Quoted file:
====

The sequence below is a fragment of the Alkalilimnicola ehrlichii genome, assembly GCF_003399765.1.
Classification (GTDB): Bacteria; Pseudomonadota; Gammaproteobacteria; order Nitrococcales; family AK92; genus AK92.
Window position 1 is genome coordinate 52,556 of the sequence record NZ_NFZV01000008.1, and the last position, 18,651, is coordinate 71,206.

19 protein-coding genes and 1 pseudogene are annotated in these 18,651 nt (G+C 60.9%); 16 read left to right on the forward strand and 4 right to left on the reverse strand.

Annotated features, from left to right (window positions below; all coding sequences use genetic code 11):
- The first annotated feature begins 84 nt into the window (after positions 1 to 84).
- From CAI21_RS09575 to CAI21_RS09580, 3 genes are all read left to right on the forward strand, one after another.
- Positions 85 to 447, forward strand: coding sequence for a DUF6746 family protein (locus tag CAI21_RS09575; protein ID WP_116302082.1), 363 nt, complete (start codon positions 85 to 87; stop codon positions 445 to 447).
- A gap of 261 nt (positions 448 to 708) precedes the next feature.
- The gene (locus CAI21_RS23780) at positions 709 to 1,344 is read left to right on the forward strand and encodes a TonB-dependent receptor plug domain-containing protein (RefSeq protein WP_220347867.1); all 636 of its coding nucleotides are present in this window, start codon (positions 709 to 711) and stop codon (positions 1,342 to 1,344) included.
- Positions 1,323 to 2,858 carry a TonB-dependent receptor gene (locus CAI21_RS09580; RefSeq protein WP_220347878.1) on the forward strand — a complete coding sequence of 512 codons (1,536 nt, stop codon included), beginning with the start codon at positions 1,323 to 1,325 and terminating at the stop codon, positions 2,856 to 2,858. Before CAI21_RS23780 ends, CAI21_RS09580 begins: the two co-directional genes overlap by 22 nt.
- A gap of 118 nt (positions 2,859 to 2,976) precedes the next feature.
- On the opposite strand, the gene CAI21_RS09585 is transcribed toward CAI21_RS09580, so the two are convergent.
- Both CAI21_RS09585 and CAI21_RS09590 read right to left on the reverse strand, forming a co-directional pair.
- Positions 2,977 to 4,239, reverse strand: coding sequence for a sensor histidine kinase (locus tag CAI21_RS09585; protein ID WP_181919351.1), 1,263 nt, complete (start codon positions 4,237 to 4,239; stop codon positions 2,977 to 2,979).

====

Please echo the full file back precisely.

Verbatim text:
The sequence below is a fragment of the Alkalilimnicola ehrlichii genome, assembly GCF_003399765.1.
Classification (GTDB): Bacteria; Pseudomonadota; Gammaproteobacteria; order Nitrococcales; family AK92; genus AK92.
Window position 1 is genome coordinate 52,556 of the sequence record NZ_NFZV01000008.1, and the last position, 18,651, is coordinate 71,206.

19 protein-coding genes and 1 pseudogene are annotated in these 18,651 nt (G+C 60.9%); 16 read left to right on the forward strand and 4 right to left on the reverse strand.

Annotated features, from left to right (window positions below; all coding sequences use genetic code 11):
- The first annotated feature begins 84 nt into the window (after positions 1 to 84).
- From CAI21_RS09575 to CAI21_RS09580, 3 genes are all read left to right on the forward strand, one after another.
- Positions 85 to 447, forward strand: coding sequence for a DUF6746 family protein (locus tag CAI21_RS09575; protein ID WP_116302082.1), 363 nt, complete (start codon positions 85 to 87; stop codon positions 445 to 447).
- A gap of 261 nt (positions 448 to 708) precedes the next feature.
- The gene (locus CAI21_RS23780) at positions 709 to 1,344 is read left to right on the forward strand and encodes a TonB-dependent receptor plug domain-containing protein (RefSeq protein WP_220347867.1); all 636 of its coding nucleotides are present in this window, start codon (positions 709 to 711) and stop codon (positions 1,342 to 1,344) included.
- Positions 1,323 to 2,858 carry a TonB-dependent receptor gene (locus CAI21_RS09580; RefSeq protein WP_220347878.1) on the forward strand — a complete coding sequence of 512 codons (1,536 nt, stop codon included), beginning with the start codon at positions 1,323 to 1,325 and terminating at the stop codon, positions 2,856 to 2,858. Before CAI21_RS23780 ends, CAI21_RS09580 begins: the two co-directional genes overlap by 22 nt.
- A gap of 118 nt (positions 2,859 to 2,976) precedes the next feature.
- On the opposite strand, the gene CAI21_RS09585 is transcribed toward CAI21_RS09580, so the two are convergent.
- Both CAI21_RS09585 and CAI21_RS09590 read right to left on the reverse strand, forming a co-directional pair.
- Positions 2,977 to 4,239, reverse strand: coding sequence for a sensor histidine kinase (locus tag CAI21_RS09585; protein ID WP_181919351.1), 1,263 nt, complete (start codon positions 4,237 to 4,239; stop codon positions 2,977 to 2,979).